The Tourneys of Hola Mahallaby S.S. VANJARA BEDI
Hola Mahalla (also spelled as Mohalla), or simply Hola, a Sikh festival, takes place on the first of the lunar month of Chet which usually falls in March. It follows the hindu festival of Holi.
The name 'Hola' is the masculine form of the feminine sounding 'Holi'. Mahalla, derived from the Arabic root hal (alighting, descending), is a Punjabi word signifying an organized procession in the form of an army column accompanied by wardrums and standard bearers and proceeding to a given spot or moving in state from one gurdwara to another.
The custom originated in the time of Guru Gobind Singh (1666-1708) who held the first such march at Anandpur on the first day of Chet - that is, 22 February, 1701.
Unlike Holi during which people playfully sprinkle colour, dry or mixed in water, on each other, the Guru made it an occasion for the Sikhs to demonstrate their martial skills in simulated battles.This was probably done forestalling a grimmer struggle against the imperial power following the battle of Nirmohgarh in 1700.
Hola Mahalla became an annual tourney held in the open ground near Holgarh Fort across the rivulet Charan Ganga, northwest of the town of Anandpur Sahib. The popularity of this festival may be judged from the fact that out of five Sikh public holidays requested by the Khalsa Diwan, Lahore, in 1889, the government approved two: Hola Mahalla and the birth anniversary of Guru Nanak.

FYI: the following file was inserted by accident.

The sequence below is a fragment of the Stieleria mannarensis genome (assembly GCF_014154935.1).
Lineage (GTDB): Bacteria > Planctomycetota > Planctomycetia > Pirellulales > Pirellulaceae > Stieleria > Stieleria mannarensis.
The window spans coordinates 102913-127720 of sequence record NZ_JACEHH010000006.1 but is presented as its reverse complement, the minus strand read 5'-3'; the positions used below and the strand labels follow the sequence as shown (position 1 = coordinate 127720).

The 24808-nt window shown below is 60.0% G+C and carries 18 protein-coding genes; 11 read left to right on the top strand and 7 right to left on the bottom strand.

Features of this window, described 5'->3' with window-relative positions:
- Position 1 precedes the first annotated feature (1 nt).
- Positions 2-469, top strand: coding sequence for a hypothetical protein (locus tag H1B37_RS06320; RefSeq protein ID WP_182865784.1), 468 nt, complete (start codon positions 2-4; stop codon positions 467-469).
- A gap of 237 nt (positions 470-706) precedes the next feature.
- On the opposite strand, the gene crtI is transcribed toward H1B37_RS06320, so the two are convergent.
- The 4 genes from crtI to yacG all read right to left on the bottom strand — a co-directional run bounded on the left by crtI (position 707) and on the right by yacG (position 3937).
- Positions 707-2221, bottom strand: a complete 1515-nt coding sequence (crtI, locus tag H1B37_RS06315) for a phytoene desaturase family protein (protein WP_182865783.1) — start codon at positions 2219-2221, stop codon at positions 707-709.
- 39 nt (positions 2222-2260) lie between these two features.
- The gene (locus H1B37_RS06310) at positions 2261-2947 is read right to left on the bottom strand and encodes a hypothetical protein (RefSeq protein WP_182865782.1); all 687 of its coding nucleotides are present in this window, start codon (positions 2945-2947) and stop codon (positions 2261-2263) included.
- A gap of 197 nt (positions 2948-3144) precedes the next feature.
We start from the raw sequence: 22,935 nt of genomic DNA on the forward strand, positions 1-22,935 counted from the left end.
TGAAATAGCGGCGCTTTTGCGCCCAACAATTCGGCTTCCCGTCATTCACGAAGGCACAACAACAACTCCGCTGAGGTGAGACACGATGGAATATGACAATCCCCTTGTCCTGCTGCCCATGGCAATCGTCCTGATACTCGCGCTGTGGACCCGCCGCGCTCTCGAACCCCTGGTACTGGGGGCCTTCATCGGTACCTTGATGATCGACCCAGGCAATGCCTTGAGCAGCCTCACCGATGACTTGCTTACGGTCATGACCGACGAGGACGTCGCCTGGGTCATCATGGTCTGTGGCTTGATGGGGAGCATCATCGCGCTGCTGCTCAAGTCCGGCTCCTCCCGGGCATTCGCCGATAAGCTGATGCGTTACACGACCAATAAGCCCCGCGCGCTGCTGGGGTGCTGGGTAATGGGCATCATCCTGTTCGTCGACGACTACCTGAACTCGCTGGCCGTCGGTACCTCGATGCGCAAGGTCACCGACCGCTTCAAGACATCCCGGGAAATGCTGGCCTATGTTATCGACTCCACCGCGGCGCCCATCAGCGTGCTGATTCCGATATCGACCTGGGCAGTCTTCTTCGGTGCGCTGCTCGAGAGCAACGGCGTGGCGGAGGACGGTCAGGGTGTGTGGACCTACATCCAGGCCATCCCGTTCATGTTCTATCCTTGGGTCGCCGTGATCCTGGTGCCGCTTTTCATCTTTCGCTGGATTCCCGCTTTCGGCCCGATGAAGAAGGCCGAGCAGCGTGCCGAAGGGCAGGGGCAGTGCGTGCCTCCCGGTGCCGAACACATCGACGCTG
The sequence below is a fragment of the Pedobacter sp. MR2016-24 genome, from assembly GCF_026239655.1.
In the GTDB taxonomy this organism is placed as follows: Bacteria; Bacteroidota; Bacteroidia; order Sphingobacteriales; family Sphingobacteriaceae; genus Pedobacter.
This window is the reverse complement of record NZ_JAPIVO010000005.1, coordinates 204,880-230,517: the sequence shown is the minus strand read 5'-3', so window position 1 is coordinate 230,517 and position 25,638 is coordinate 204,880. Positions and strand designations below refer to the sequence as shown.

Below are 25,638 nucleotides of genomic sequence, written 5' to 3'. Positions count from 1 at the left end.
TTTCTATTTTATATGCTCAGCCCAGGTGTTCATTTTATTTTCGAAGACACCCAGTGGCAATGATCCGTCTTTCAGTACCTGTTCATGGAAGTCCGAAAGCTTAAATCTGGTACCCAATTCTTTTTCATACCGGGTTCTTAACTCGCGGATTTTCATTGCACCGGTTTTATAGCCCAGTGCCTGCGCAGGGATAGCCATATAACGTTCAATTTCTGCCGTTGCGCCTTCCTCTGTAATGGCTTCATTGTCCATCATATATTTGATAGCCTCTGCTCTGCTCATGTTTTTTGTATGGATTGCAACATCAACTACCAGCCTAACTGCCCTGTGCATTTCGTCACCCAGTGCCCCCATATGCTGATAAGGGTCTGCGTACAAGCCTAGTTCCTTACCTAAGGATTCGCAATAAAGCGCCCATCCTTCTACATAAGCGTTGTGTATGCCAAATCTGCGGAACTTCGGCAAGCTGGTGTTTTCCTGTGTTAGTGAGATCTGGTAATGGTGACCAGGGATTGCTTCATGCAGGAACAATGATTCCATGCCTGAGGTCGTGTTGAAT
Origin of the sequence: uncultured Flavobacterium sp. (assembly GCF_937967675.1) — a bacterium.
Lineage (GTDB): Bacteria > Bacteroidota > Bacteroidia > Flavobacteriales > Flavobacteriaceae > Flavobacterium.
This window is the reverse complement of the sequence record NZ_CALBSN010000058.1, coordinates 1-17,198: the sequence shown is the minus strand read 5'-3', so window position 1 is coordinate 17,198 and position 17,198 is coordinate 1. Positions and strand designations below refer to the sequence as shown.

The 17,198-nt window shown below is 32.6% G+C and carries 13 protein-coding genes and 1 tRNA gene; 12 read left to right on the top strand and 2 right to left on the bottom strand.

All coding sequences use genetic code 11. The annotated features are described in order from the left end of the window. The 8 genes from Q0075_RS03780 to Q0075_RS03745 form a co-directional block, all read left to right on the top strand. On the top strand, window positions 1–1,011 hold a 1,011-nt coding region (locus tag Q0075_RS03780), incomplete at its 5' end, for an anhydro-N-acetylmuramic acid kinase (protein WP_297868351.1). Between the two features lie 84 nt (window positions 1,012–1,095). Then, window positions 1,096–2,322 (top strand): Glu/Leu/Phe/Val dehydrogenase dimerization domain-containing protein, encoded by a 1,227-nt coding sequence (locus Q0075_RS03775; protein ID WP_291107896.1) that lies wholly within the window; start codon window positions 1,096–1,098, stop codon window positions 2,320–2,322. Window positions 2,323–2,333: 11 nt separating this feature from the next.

The festival has now lost much of its original military significance, but Sikhs in large numbers still assemble at Anandpur Sahib on this day and an impressive and colourful procession is taken out in which the Nihangs in their traditional panoply form the vanguard, parading their skills in the use of arms as also at horsemanship and tent pegging.
Mahalla at the Maghi fair is also observed at Muktsar, sacred for the memory of the Forty Liberated Ones (Chaali Muktey), and at Takht Sri Abchalnagar Hazur Sahib, Nanded, in Maharashtra. At the latter place, the procession is led by a white horse believed to be a scion of the favourite blue-black stallion of Guru Gobind Singh.
[Courtesy: The Sikh Encyclopaedia]
March 18, 2011
Conversation about this article
1: Harinder Singh (San Antonio, Texas, U.S.A.), March 18, 2011, 4:31 PM.
"I play Holi / Joining the Infinite Wisdom's companions / Serving the Inspired / Imbued with deep crimson of the Divine Love." - Guru Nanak